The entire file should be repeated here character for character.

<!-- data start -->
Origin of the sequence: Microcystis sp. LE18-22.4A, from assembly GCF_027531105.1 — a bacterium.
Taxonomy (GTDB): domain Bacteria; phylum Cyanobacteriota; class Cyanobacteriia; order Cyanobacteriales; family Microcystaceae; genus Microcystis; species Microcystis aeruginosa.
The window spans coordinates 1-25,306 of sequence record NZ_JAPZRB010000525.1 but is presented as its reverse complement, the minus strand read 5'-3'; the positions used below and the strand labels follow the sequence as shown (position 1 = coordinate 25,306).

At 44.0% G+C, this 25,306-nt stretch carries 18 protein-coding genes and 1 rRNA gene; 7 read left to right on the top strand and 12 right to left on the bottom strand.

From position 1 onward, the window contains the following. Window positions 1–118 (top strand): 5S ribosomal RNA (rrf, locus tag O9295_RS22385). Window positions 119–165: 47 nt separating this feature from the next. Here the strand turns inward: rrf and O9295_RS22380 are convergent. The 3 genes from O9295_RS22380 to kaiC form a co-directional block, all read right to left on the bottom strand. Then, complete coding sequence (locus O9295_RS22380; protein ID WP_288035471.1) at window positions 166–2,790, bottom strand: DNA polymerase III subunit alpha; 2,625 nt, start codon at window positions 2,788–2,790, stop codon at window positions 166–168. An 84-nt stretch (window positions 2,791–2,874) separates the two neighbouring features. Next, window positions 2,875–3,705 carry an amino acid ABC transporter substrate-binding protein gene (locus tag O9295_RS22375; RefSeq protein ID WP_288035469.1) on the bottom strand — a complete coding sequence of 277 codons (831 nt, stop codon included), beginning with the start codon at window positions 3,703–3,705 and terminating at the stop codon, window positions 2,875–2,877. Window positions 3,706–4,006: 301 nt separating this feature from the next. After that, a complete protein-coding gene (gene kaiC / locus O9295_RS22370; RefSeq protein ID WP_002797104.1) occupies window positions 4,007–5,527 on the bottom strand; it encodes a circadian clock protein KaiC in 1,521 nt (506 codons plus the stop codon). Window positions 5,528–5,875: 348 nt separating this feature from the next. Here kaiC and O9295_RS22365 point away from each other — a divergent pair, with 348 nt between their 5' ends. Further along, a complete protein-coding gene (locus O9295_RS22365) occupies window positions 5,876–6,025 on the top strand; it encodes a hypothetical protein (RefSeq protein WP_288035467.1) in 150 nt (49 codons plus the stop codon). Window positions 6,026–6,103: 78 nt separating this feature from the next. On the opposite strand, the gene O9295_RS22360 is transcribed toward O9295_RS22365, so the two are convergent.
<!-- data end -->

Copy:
Origin of the sequence: Microcystis sp. LE18-22.4A, from assembly GCF_027531105.1 — a bacterium.
Taxonomy (GTDB): domain Bacteria; phylum Cyanobacteriota; class Cyanobacteriia; order Cyanobacteriales; family Microcystaceae; genus Microcystis; species Microcystis aeruginosa.
The window spans coordinates 1-25,306 of sequence record NZ_JAPZRB010000525.1 but is presented as its reverse complement, the minus strand read 5'-3'; the positions used below and the strand labels follow the sequence as shown (position 1 = coordinate 25,306).

At 44.0% G+C, this 25,306-nt stretch carries 18 protein-coding genes and 1 rRNA gene; 7 read left to right on the top strand and 12 right to left on the bottom strand.

From position 1 onward, the window contains the following. Window positions 1–118 (top strand): 5S ribosomal RNA (rrf, locus tag O9295_RS22385). Window positions 119–165: 47 nt separating this feature from the next. Here the strand turns inward: rrf and O9295_RS22380 are convergent. The 3 genes from O9295_RS22380 to kaiC form a co-directional block, all read right to left on the bottom strand. Then, complete coding sequence (locus O9295_RS22380; protein ID WP_288035471.1) at window positions 166–2,790, bottom strand: DNA polymerase III subunit alpha; 2,625 nt, start codon at window positions 2,788–2,790, stop codon at window positions 166–168. An 84-nt stretch (window positions 2,791–2,874) separates the two neighbouring features. Next, window positions 2,875–3,705 carry an amino acid ABC transporter substrate-binding protein gene (locus tag O9295_RS22375; RefSeq protein ID WP_288035469.1) on the bottom strand — a complete coding sequence of 277 codons (831 nt, stop codon included), beginning with the start codon at window positions 3,703–3,705 and terminating at the stop codon, window positions 2,875–2,877. Window positions 3,706–4,006: 301 nt separating this feature from the next. After that, a complete protein-coding gene (gene kaiC / locus O9295_RS22370; RefSeq protein ID WP_002797104.1) occupies window positions 4,007–5,527 on the bottom strand; it encodes a circadian clock protein KaiC in 1,521 nt (506 codons plus the stop codon). Window positions 5,528–5,875: 348 nt separating this feature from the next. Here kaiC and O9295_RS22365 point away from each other — a divergent pair, with 348 nt between their 5' ends. Further along, a complete protein-coding gene (locus O9295_RS22365) occupies window positions 5,876–6,025 on the top strand; it encodes a hypothetical protein (RefSeq protein WP_288035467.1) in 150 nt (49 codons plus the stop codon). Window positions 6,026–6,103: 78 nt separating this feature from the next. On the opposite strand, the gene O9295_RS22360 is transcribed toward O9295_RS22365, so the two are convergent.